Another false story, this time in the Failing @nytimes, that I watch 4-8 hours of television a day – Wrong! Also, I seldom, if ever, watch CNN or MSNBC, both of which I consider Fake News. I never watch Don Lemon, who I once called the “dumbest man on television!” Bad Reporting.
— Donald J. Trump (@realDonaldTrump) December 11, 2017
A controversial who moves up the career ladder generally does so because he or she manages up very well, said Prinstein. That said, they aren’t much fun to work for. They bully the people who work for them, condescend to their peers and keep underlings in line by demeaning them ― often publicly. They get hired because they can be quite affable, turning on the charm when it needs to be turned on. They get promoted because they recognize and deliver what the boss wants: results. If you have the misfortune to work for a controversial, you probably are updating your resume.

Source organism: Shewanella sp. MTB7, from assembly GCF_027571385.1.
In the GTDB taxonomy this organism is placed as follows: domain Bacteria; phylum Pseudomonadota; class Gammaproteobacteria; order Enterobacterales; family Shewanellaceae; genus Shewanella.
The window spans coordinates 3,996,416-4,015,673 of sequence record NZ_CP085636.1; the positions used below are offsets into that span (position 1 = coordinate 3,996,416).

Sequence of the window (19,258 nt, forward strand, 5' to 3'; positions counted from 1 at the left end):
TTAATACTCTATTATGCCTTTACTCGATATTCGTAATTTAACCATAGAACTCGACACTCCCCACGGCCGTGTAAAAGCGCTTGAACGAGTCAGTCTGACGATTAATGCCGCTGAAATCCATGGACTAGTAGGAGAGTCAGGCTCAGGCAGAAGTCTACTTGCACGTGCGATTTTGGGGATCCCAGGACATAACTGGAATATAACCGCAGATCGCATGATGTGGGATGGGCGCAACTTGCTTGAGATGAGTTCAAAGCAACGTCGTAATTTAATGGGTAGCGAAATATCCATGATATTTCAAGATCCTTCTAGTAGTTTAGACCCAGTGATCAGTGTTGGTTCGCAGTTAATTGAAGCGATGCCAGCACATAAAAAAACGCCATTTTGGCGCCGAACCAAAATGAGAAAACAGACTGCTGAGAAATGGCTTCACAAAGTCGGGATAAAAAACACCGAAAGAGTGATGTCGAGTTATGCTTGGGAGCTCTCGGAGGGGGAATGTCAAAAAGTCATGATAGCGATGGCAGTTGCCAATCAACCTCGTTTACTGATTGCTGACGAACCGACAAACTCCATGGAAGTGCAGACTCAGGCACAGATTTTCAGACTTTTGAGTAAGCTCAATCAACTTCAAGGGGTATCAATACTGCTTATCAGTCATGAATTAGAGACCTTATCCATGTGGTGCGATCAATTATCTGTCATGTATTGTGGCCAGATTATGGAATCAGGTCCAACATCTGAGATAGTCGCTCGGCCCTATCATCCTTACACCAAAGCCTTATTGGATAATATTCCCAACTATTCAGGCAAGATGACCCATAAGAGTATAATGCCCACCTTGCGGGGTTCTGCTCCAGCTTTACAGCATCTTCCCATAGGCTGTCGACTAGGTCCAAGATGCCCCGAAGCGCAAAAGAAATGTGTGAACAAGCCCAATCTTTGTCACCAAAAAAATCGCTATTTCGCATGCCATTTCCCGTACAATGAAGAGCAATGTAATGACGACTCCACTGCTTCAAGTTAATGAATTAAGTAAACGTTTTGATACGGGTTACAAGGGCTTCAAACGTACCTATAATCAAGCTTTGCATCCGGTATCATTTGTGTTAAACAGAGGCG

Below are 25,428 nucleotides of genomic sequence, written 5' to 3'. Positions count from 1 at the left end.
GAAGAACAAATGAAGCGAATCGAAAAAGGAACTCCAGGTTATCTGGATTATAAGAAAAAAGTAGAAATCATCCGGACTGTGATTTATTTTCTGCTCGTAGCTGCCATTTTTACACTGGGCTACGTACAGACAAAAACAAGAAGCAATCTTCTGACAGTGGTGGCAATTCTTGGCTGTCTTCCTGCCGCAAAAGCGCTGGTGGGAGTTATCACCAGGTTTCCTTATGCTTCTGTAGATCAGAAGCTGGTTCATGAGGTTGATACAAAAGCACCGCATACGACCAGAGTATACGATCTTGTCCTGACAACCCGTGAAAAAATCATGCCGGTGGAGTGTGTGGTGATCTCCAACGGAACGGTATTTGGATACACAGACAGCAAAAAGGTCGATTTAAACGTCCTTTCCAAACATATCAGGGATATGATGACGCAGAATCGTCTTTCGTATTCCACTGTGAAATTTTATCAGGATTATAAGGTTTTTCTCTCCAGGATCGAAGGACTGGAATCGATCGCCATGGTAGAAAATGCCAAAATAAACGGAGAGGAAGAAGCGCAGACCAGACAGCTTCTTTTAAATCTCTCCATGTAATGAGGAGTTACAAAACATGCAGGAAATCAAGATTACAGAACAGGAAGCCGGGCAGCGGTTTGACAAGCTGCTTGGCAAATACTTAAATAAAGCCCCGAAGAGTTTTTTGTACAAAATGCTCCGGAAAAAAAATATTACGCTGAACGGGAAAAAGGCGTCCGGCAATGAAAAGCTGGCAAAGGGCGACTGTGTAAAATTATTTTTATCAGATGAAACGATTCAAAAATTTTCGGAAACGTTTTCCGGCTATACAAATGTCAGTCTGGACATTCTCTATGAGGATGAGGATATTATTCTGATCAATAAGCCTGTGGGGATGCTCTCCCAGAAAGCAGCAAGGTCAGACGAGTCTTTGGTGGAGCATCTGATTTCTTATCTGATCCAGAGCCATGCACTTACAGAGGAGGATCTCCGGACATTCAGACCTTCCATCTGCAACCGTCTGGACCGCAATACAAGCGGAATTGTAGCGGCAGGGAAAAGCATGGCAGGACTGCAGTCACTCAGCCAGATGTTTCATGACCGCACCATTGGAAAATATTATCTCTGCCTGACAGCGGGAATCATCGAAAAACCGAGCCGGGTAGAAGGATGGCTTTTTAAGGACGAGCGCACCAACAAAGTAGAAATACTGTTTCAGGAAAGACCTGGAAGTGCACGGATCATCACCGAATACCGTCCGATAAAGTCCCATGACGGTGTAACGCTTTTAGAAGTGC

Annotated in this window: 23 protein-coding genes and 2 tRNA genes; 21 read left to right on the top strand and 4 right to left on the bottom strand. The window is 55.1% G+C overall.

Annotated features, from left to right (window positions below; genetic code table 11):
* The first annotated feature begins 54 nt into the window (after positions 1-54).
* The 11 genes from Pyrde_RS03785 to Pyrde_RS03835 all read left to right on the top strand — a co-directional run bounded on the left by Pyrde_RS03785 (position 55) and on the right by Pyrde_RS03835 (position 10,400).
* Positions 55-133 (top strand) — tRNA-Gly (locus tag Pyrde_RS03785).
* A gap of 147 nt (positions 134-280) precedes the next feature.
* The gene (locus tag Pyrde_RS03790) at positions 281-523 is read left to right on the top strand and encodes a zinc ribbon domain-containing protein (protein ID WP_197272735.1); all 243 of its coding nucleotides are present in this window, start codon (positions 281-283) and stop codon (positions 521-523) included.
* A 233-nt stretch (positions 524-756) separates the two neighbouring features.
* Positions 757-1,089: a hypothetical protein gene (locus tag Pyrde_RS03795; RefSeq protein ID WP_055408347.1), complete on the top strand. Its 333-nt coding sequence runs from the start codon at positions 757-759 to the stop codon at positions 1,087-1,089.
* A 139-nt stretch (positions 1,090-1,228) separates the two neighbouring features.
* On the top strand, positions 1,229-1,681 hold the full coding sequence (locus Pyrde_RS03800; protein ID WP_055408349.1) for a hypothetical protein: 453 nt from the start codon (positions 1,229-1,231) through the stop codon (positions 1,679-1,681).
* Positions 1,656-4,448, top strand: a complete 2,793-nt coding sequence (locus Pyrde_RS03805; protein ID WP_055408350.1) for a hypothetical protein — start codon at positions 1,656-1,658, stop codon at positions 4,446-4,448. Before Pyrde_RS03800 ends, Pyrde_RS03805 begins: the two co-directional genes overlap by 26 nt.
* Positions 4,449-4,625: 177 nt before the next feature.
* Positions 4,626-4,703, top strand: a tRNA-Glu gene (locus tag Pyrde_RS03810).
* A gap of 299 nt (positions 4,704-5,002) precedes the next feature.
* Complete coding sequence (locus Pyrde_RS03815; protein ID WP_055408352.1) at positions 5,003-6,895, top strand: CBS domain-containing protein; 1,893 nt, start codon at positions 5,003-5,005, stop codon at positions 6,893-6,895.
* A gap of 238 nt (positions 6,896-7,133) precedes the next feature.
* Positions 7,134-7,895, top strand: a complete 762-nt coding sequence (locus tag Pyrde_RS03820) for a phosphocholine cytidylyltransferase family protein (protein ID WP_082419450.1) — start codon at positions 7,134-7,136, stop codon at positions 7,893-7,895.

There are some jobs, however, where controversials shine. “A controversial may be the ideal boss on a factory assembly line, but he wouldn’t be a good fit for a position that requires collaboration and teamwork,” said Prinstein.
The good news is that many workplaces today put a premium on teamwork. They value collaboration and emphasize having a friendly work environment.
Are you a “neglected” or “rejected?” And what does it mean at the office?
Prinstein’s research found that a teen’s likability ultimately places her or him into one of five categories: average, accepted, neglected, rejected, or the aforementioned controversial. About 50 percent of teens are average, he told news, which means they are liked by some, disliked by others, and occupy a middle ground where they have good friends and don’t worry too much about bullying.